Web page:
To this end, the parking surveillance system of the present invention further includes a transmitter for transmitting video images and data concerning time of parking to parking enforcement personnel. The transmission may be a removable disc or a simple output connector located upon the exterior of the parking stop for allowing persons to download information to a mobile computer for later processing. Alternatively, the transmitter may be a wireless transmitter for transmitting information to parking enforcement personnel. The wireless transmission may be by a short range transmission protocol such as Wi-Fi or Bluetooth. Alternatively, traditional cellular telephone systems may be utilized for transmitting information over the Public Switched Telephone Network (PSTN) to a parking enforcement headquarters.
In operation, the parking surveillance system records the presence and transmits information concerning the unauthorized parking of vehicles. The vehicle presence detector of the parking surveillance system determines when a vehicle has entered and exits a parking space. Again, this can be accomplished using ultrasonic, laser, pressure, or motion sensors or other known apparatus for detecting presence of a vehicle. This information is transmitted to a processor for determining the time and duration of vehicle presence. All vehicles may be photographed by the video recorder of the present invention, for example when entering or exiting the parking space. Alternatively, the parking surveillance system may record video images of the vehicle only if it has been determined that the vehicle has parked longer than a predetermined allotment of time, or after it has been determined that the vehicle has committed some other infraction.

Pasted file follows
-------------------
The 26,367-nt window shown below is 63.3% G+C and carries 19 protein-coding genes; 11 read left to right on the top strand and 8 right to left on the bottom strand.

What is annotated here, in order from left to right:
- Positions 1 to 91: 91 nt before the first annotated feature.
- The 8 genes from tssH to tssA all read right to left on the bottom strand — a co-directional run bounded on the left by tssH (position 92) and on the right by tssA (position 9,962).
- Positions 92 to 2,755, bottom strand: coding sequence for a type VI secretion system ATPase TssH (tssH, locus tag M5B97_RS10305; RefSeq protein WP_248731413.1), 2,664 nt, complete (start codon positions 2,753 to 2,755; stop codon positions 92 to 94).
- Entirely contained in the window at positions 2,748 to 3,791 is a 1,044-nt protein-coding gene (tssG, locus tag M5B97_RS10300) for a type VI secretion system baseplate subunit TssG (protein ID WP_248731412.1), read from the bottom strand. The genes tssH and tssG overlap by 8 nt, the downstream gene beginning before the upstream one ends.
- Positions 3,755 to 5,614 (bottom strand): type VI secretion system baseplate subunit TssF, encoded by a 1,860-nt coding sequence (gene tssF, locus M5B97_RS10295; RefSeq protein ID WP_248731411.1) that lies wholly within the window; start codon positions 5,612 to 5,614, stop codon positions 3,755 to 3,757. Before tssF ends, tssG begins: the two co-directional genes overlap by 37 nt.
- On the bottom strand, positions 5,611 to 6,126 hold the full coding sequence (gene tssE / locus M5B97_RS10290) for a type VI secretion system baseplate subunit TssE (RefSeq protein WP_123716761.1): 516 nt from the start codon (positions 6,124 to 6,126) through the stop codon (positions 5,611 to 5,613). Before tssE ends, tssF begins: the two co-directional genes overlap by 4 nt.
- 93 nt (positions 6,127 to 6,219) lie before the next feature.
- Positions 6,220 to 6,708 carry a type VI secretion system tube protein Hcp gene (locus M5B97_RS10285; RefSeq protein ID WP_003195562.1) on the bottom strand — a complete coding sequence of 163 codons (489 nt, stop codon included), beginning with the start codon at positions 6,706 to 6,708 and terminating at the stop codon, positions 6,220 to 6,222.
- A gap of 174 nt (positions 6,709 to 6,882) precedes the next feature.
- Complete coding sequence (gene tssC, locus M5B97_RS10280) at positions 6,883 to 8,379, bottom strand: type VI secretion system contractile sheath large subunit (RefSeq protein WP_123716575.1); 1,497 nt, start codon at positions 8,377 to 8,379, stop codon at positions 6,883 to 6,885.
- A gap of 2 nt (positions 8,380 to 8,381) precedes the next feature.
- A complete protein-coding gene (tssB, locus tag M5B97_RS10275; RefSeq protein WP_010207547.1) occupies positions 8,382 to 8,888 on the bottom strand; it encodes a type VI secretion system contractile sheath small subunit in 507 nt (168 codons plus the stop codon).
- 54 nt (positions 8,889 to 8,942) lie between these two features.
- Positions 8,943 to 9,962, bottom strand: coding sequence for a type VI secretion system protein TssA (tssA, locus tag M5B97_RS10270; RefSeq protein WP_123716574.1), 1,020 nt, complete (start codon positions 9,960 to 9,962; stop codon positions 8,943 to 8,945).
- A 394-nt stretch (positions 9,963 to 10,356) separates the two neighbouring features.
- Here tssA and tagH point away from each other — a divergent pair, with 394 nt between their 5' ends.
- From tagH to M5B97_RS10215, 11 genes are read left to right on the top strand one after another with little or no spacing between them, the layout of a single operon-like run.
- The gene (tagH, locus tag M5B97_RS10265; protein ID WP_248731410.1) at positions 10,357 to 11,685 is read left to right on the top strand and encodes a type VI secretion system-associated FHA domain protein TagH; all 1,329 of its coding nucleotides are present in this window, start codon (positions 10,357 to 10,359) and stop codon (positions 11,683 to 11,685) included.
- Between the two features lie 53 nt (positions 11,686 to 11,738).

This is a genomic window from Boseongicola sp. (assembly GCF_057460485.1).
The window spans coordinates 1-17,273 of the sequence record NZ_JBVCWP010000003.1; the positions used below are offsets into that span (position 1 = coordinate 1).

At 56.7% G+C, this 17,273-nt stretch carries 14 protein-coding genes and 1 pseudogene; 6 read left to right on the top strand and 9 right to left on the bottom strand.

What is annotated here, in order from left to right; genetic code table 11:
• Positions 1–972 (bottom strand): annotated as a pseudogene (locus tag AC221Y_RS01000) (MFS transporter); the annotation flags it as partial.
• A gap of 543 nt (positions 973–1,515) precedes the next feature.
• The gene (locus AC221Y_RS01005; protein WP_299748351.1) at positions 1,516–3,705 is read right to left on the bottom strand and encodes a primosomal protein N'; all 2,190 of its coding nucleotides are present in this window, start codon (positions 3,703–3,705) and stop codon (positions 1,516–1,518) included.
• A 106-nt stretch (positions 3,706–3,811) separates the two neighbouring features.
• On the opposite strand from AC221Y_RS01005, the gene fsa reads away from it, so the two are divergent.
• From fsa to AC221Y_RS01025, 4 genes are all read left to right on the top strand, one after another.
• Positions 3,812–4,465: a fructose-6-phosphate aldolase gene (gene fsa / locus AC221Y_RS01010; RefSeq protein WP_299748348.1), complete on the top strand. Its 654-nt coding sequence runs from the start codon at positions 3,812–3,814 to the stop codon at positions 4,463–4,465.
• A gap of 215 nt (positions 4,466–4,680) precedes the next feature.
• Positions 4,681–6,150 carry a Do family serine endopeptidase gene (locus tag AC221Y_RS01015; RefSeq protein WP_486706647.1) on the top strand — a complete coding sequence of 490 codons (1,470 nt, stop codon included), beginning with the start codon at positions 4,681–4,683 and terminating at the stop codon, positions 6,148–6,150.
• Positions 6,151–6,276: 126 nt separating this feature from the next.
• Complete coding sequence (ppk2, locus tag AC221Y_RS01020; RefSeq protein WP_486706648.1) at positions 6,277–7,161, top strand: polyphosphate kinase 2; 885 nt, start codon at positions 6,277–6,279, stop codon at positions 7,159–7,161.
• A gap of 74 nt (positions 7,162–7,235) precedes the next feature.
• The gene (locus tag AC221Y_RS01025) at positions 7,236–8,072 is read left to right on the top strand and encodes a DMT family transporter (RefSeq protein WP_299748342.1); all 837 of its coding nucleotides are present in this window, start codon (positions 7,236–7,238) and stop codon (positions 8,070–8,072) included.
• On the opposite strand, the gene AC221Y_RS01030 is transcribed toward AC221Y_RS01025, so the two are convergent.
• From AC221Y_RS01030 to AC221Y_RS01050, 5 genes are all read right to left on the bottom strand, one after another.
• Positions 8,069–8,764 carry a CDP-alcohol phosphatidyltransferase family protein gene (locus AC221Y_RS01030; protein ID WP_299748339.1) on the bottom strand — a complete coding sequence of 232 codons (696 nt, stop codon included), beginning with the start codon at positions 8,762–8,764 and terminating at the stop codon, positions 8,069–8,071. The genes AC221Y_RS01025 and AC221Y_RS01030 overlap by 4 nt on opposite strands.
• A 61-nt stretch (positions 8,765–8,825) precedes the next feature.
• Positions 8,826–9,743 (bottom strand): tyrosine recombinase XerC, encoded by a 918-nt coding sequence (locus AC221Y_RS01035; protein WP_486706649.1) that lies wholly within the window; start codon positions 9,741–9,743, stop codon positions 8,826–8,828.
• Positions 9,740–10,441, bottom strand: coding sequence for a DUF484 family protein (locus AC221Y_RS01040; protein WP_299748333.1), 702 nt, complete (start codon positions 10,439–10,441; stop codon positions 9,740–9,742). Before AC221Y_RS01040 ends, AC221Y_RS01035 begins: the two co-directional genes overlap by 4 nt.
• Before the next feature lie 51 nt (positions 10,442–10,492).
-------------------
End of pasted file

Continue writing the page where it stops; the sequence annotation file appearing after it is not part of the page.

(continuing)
Where the parking surveillance system is being used to monitor a handicapped parking space, preferably, the system records images of all vehicles which have parked within the parking space. Images are transmitted to parking surveillance personnel where it is determined whether the vehicle has proper authorization to park. The determination of whether the vehicle is authorized can be done in various ways such as by reviewing license plate records to determine whether the recorded license plate of the vehicle has been identified for use by a handicapped person. Alternatively, the recorded image can be analyzed, such as by using image processing software, to determine whether a handicap placard is being properly displayed.
It is thus an object of the present invention to provide an inconspicuous and inexpensive parking surveillance system for monitoring parking spaces for the presence of unauthorized vehicles.